In 2007 Project 86 released 'Rival Factions', generally acknowledged as their most diverse project ever. Said Andrew in an interview with John DiBiase, "We don't want to make the same record over and over again. We have done plenty of typical 'Project' heavy songs and we can write those songs in our sleep, believe me. We didn't necessarily intentionally set out to do something different, but the fact that it came out that way is really cool to us because it's exciting. Six albums deep, you have to evolve and you have to push yourself to keep it exciting and that's what we did on the record for sure. Now again, you did hear the more extreme versions of melodic songs. If you think back even to '. . .And The Rest Will Follow', a song like 'Something We Can't Be' is a lot different than a song like 'Sincerely, Ichabod'. So you're getting the 'Something We Can't Be''s and 'All Of Me''s first. There are some songs on this record that I would say are more hectic and crazy than anything we've ever done."
Andrew went on to explain the intriguing 'Rival Factions' album title. "When it comes down to choosing album titles, at least for us, we just make a master list of all kinds of stuff. And then out of that come a few that we like. And then out of that come a couple that we vote on. 'Rival Factions' seemed to encompass, from the spiritual standpoint, the tension that exists in everybody between the two opposing poles. In Christianese, it's the flesh and the spirit. That's sort of the spiritual interpretation, but the sonic interpretation is: We wanted to sort of polarize ourselves away from all the predictable, heavy music today - and even the "box" that people say 'this is what Project 86 sounds like'. So if we can do something different just as well, and make a sort of confrontational statement even about what people think we are, we think that's cool."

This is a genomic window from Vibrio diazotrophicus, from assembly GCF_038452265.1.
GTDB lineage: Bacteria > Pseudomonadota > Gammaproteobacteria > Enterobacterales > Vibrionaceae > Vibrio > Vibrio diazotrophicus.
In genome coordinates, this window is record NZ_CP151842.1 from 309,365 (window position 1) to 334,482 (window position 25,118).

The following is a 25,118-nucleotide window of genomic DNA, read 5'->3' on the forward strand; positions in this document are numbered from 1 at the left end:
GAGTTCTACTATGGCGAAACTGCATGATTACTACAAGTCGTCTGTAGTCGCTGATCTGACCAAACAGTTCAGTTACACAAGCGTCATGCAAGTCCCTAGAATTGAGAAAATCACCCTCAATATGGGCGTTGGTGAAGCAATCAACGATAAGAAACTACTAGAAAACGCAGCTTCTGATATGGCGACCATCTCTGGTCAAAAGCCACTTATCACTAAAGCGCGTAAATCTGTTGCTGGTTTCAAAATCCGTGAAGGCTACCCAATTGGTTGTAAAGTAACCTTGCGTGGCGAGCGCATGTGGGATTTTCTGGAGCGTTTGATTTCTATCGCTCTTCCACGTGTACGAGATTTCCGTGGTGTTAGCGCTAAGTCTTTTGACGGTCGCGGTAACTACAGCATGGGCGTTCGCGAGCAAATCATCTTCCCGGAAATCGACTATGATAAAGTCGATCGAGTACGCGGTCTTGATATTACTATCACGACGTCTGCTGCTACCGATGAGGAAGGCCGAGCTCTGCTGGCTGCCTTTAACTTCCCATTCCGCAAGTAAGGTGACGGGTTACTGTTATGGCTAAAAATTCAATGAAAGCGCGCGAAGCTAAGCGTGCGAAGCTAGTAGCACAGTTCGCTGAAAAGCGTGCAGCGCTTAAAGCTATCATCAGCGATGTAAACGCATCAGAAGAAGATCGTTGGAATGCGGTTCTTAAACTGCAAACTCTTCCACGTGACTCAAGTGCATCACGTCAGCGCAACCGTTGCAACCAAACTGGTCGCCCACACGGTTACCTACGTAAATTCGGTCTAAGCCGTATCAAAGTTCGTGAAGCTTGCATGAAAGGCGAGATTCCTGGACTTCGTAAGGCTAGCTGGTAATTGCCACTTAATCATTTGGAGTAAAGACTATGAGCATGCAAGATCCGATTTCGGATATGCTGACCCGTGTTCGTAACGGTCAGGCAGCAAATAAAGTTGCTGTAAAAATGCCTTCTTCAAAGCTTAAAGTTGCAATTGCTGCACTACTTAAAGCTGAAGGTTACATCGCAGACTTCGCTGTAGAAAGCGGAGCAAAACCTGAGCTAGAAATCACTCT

One of the outstanding tracks on 'Rival Factions' is "Evil (A Chorus
Of Resistance)". Said Andrew, "That was actually the first song that
we demoed on this record. Steve wrote the jam. The vocals and
everything came together pretty quick. There's this kind of little
thing that happens within the band that any time there's a real cool
song and it's finished, I don't hear it. So I'm just like, 'Yeah,
that's alright.' And then Randy and Steve heard it and were like,
'Y'know what man? This is cool.' So we show it to a couple of other
people and they're like, 'This is really cool!' So that's become kind
of one of the main songs. I think it's got an immediate energy. It's a
little bit more accessible, but the chorus is still pretty aggressive.
It's a different sound. We definitely wanted to try some different
sounds on this record, and we were able to do that.
"I guess the key line in the song is 'Deep in the recess of every man is a thief, a robber, a criminal.' That whole concept. It's just saying that we're all on an even playing field - Billy Graham or just a destitute person searching for something. We are all equipped from birth with a hole in the middle of us that can really only be fulfilled by one thing. And the song sort of outlines striving to meet that hole by everything and anything except that and ultimately coming back to the realisation that you can only be fulfilled in one area and that's God. And that's kind of the theme of the album as well."